In honor of St. Patrick’s Day and your Irish heritage, I want to take a moment to talk about your red hair. Now, I don’t have red hair myself, but I have a sneaking suspicion that by the time you are able to read this letter you will have been made hyper-aware of your ginger coloring. In fact, we can’t leave the house without it being whispered about by a stranger, or noticed by a stray cat. Your hair walks through the door before you do.
Much like President Obama, or anyone possessing some attribute that makes them distinct, the commentary about your hair is not always exactly, well….positive. Friends have gawked, “Oh my GAWD, she’s a GINGA!!” while strangers have approached me, lamenting, “poor girl, she’s going to be made fun of in school.” Eva, I’m almost 30 years old and for some reason I am still shocked by what some people will say. And if I’ve learned anything about human nature, people will shock you too. But though it kills me, you are always going to hear these things and I cannot protect you from them.
I wish I could just tell you that your hair is gorgeous (which, it is) and to not worry about what anyone says about it. But, you will worry. I wish that I could just say, “ignore those dingbats.” But, you won’t. I wish I could tell you to only listen to the people who tell you how beautiful it is. But, that’s impossible. And not for any lack of pride or strength on your behalf. It’s because words hurt, girl. And they’re going to hurt you, just like they hurt the rest of us.
What I will say, Evangeline, is that red has always been my favorite color. It’s energetic. It’s eye-catching. It’s sexy. But you know what I love most about it? Being around red has always made me happy. And the color of your hair is no different. I love the way it brings out a fiery hue in your eyes. How it radiates with your rosy cheeks, making your smile evermore cheerful. I love the way it turns heads. And I cherish how it makes you different.
For now, you don’t notice the color of your hair and there is something so sweetly naive about that. But this will not always be the case. The thing about hair color is that it can be masked, changed… manipulated. And as you get older the temptation to camouflage will be strong for you, Eva. Children don’t like to stand out. Americans strive for homogeneity. And the Nazis even killed for it, I should point out. But your hair is such a unique opportunity to be able to walk through the door before anyone, even yourself. It shows strength; symbolizes resilience. It screams of confidence and shines of pride. And it will always hold not only an aesthetic beauty, but will come to signify the beauty of your character; an ownership of self.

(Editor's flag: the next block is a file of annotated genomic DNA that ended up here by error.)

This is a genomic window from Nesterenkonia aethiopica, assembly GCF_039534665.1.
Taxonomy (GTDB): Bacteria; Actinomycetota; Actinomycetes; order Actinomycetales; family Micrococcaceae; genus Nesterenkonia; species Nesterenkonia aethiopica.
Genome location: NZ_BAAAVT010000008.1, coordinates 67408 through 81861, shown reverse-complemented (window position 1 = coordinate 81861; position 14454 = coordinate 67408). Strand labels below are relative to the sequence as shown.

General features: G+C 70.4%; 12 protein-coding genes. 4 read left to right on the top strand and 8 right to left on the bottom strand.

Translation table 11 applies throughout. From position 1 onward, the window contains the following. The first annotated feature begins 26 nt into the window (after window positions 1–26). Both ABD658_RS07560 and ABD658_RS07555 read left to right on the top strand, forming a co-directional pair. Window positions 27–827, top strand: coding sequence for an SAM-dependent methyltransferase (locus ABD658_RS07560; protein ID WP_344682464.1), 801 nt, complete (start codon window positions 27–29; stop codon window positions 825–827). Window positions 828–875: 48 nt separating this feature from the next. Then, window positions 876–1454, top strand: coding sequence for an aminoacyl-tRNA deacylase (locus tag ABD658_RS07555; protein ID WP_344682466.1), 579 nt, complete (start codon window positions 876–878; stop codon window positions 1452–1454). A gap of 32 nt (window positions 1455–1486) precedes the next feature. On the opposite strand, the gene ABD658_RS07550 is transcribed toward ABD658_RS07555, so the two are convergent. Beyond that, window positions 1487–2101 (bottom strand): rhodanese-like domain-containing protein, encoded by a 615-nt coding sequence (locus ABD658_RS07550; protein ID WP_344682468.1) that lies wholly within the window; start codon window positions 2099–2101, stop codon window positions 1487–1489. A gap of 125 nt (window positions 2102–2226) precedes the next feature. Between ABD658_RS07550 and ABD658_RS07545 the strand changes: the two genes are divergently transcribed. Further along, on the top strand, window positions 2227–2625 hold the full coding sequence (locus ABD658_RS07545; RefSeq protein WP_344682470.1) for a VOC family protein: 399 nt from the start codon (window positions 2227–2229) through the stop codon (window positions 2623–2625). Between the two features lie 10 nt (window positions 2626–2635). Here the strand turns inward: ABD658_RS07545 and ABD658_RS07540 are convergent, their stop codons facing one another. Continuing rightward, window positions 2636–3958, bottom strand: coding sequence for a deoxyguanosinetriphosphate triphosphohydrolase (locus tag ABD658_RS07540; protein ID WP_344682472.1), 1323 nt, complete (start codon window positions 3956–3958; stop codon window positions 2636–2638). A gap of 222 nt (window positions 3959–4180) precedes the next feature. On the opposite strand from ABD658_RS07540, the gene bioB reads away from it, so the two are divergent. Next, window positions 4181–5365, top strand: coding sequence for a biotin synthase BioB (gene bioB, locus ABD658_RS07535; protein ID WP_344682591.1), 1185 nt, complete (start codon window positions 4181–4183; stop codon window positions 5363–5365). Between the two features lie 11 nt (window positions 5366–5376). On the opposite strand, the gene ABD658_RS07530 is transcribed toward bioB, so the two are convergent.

To put it bluntly, I see your hair color as a litmus test of my success as a parent. It is not my job to protect you from hateful comments. It is not my job to make you fit in, or to make you stand out. But it is my job to make sure your hair stays red. I will never make that choice for you, but it is my hope that I can help you embrace what makes you different. More importantly, I want to make you proud of what it is that makes you different. For you, it’s your hair. And I hope so deeply that you will never change this part of you. But I can see that fiery spark in you already. And I have no doubt, Eva, that you, too, will see the pure beauty of the color red.
P.S. I would like to make an official note that your middle name was “Ginger” before your hair was red. I would apologize, but it’s really nothing to apologize for. Own it, girl. Own it.